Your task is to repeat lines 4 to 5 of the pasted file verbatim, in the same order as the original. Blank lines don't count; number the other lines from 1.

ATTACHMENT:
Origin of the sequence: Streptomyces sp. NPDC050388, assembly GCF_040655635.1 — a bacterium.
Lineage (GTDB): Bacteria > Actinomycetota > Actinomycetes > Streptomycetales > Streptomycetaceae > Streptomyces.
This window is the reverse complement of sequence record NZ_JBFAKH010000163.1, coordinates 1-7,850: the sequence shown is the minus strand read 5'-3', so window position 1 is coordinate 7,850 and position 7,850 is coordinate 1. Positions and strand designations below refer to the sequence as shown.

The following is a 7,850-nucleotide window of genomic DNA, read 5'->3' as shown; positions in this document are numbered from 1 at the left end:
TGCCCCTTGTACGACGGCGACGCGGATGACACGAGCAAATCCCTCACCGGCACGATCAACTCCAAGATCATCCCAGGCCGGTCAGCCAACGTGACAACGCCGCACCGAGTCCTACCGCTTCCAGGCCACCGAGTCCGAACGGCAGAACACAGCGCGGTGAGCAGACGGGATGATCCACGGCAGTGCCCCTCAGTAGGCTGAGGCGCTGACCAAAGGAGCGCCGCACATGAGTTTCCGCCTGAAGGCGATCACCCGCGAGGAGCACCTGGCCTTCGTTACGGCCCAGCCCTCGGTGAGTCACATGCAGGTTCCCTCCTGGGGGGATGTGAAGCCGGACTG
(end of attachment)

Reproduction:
The following is a 7,850-nucleotide window of genomic DNA, read 5'->3' as shown; positions in this document are numbered from 1 at the left end:
TGCCCCTTGTACGACGGCGACGCGGATGACACGAGCAAATCCCTCACCGGCACGATCAACTCCAAGATCATCCCAGGCCGGTCAGCCAACGTGACAACGCCGCACCGAGTCCTACCGCTTCCAGGCCACCGAGTCCGAACGGCAGAACACAGCGCGGTGAGCAGACGGGATGATCCACGGCAGTGCCCCTCAGTAGGCTGAGGCGCTGACCAAAGGAGCGCCGCACATGAGTTTCCGCCTGAAGGCGATCACCCGCGAGGAGCACCTGGCCTTCGTTACGGCCCAGCCCTCGGTGAGTCACATGCAGGTTCCCTCCTGGGGGGATGTGAAGCCGGACTG